Shelter Affordability Isn't Only About Housing Prices

TORONTO, ON --(Marketwired - May 09, 2016) - A lot of commentary around housing in Canada focuses on soaring house prices in cities like Vancouver and Toronto, but research done by the Canadian Centre for Economic Analysis (CANCEA) has shown that we may not be talking about the whole problem.

The report, Understanding Shelter Affordability Issues: Towards a Better Policy Framework in Ontario, introduced the Shelter Consumption Affordability Ratio (SCAR) index, which measures the proportion of income that households devote to their shelter needs (including transportation, utilities, and maintenance) after paying for other necessities, such as health care, food, and child care. Unlike other housing affordability indices, the SCAR index does not measure affordability by simply measuring house prices or mortgage rates. Rather, it presents a much more realistic representation of what people face every day when trying to put roofs over their heads.

Where is shelter least affordable?

Canadian affordability pressures are at an all-time high, with the SCAR index growing quickly since the mid-2000s. Today, after purchasing other necessities, a typical household spends close to 40 cents of every dollar of income it has left over on shelter. However, affordability pressures vary across the country, as shown by new research done by CANCEA.

However, the average household in the Maritime provinces has even less income left over after paying for other necessities: Nova Scotia is the province with the greatest affordability pressure, with the typical household devoting 46 cents of each dollar left over after paying for necessities to shelter costs. British Columbia is the only non-Maritime province whose SCAR index is over 40%, while Alberta and Newfoundland are the only provinces in Canada that feature a SCAR index of 35% or less, implying that shelter affordability is relatively less of a problem on average in these provinces than in the rest of Canada.

"The conversation about shelter affordability seems to focus on soaring house prices in Vancouver and Toronto, but research is showing that there are other regions across Canada that face high affordability pressures, and house prices are not always the biggest problem," says CANCEA President Paul Smetanin. "Expenses for other needs also have to be considered to gain an appreciation of the real financial situation that households face when looking for a place to live. For example, what seems to be driving the squeeze on shelter affordability in Ontario for many households is the cost of childcare."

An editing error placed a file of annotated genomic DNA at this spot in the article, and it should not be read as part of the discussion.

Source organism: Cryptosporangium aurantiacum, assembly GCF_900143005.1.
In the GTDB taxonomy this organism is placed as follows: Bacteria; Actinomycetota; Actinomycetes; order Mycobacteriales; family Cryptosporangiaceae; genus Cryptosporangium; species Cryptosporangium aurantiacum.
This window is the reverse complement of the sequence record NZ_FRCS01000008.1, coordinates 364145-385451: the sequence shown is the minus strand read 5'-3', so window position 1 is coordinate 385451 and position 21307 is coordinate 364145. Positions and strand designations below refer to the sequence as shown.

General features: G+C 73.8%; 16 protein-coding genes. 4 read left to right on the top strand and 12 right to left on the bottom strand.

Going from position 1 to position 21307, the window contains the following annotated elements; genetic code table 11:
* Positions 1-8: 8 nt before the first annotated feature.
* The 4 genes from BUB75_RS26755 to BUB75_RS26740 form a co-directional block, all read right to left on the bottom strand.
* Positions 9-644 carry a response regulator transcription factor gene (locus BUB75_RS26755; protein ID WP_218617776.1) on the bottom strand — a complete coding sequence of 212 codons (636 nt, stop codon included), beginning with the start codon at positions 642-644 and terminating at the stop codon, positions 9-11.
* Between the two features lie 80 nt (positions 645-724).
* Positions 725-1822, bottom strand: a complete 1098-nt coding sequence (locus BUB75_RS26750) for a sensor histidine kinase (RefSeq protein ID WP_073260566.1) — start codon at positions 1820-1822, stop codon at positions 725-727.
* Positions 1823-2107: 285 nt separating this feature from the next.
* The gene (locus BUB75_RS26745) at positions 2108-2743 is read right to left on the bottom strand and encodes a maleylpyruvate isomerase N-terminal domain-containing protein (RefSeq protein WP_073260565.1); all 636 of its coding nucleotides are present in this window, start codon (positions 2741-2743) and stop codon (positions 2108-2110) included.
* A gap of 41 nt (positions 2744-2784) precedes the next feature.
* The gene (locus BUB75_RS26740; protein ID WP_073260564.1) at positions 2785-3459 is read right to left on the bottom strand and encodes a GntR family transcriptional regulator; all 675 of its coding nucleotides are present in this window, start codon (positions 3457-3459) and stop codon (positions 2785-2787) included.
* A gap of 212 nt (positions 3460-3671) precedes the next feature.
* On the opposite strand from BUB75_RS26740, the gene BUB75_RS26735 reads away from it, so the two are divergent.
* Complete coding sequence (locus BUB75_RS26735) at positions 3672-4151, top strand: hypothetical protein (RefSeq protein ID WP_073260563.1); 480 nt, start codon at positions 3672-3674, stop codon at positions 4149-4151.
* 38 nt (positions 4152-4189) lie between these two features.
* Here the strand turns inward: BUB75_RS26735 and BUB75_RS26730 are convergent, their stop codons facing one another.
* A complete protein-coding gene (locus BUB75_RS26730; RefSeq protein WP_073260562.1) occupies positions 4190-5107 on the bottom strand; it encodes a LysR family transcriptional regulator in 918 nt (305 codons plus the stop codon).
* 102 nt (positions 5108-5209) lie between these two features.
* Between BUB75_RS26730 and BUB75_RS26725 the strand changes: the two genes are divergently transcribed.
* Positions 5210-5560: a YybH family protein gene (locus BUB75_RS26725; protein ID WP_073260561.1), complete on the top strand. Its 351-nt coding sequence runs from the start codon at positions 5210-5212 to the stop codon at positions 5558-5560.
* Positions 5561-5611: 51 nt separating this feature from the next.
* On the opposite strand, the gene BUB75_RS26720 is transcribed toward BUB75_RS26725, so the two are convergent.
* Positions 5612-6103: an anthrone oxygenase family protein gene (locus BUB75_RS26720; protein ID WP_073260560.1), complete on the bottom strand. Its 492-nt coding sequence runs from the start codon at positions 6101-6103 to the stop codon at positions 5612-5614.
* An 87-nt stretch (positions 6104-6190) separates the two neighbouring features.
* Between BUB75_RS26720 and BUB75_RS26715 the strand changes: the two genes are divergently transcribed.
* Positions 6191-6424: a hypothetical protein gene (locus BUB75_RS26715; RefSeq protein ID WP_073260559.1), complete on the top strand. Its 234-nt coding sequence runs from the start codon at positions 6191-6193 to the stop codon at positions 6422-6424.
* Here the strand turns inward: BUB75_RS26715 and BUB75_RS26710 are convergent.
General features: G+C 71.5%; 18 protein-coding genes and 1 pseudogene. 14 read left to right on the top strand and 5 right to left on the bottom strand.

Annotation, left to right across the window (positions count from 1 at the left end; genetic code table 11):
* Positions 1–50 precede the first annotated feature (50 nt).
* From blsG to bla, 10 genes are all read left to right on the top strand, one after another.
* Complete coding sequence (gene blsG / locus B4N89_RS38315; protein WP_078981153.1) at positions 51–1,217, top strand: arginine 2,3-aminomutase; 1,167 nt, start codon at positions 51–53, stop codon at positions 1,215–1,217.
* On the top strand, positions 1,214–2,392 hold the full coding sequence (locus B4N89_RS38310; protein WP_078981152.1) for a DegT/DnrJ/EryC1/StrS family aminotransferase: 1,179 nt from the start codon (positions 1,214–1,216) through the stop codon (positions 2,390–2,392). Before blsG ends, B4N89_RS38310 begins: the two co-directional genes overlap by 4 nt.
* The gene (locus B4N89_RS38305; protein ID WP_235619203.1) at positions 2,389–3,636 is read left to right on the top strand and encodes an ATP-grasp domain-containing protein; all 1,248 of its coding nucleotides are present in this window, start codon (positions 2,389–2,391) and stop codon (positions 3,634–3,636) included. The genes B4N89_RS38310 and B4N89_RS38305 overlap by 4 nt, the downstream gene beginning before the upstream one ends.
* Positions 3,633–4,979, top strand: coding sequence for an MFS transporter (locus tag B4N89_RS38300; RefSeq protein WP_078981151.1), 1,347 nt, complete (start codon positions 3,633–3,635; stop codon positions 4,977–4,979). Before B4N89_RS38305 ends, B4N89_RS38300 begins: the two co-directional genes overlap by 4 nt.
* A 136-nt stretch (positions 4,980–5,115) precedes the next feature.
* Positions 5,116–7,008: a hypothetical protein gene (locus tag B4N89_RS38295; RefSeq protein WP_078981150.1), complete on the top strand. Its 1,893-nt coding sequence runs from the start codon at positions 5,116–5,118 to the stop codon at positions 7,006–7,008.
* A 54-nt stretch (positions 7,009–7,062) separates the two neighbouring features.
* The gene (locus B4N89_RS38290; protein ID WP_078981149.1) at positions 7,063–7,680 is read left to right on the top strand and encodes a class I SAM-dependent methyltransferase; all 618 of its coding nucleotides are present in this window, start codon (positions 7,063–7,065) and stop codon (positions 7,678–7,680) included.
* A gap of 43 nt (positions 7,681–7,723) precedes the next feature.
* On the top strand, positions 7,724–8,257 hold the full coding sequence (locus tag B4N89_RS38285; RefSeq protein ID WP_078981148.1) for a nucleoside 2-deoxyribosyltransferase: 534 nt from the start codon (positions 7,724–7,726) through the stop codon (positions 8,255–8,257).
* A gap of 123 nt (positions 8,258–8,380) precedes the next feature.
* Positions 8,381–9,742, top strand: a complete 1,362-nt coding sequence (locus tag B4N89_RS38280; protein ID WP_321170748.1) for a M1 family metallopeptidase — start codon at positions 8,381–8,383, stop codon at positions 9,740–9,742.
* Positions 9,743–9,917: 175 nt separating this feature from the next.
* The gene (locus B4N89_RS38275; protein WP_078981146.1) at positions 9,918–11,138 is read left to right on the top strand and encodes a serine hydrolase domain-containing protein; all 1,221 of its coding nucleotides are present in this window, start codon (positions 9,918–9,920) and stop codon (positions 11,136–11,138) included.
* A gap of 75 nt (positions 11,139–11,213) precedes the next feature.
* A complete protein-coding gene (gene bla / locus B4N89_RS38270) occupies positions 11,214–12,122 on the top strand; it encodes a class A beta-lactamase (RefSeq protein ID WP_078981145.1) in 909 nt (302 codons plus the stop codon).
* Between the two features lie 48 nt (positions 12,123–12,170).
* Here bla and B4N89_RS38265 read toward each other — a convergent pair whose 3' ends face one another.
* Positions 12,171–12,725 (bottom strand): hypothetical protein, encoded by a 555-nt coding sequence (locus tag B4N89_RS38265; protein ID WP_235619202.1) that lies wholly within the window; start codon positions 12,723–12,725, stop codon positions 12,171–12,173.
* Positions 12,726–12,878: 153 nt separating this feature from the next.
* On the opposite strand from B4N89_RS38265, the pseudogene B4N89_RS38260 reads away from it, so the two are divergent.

Why does shelter affordability differ across provinces?

The many factors impacting housing affordability as captured by the SCAR imply that there may not be a one-size-fits-all solution for this problem across Canada. For instance, in British Columbia, the majority of the affordability problem is driven by rent (actual or "imputed" -- that is, paid to yourself). In Quebec and the Maritime provinces, the opposite is true. Quebec features above average affordability pressure from the costs of utilities, transportation, taxes, and other essentials, as well as low income factors. Alberta, with a SCAR of only 31%, has relatively high pressure from rents, transportation, and other essentials. In other words, households face very different types of affordability pressures and there is little relationship between the size of the SCAR in a given province and the type of factors that contribute to it.

The SCAR offers a glimpse into the factors that contribute to shelter affordability and can set the groundwork for future thinking through the appreciation of local needs. In order to reduce the SCAR in any given province, care must be taken to apply evidence thoughtfully. With the exception of transportation costs, which are a driving force of affordability pressure in most provinces, single-issue approaches are unlikely to benefit the many Canadian households facing significant pressure to make ends meet.


CANCEA is a state-of-the-art interdisciplinary research organization that is dedicated to objective, independent and evidence based analysis. They have a long history of providing holistic and collaborative understanding of the short and long term risks and returns behind policy decisions and prosperity.

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Contact Information:

Paul Smetanin
Phone: 416.567.9040

British Columbia and the Maritimes face the highest shelter affordability pressures, but for very different reasons.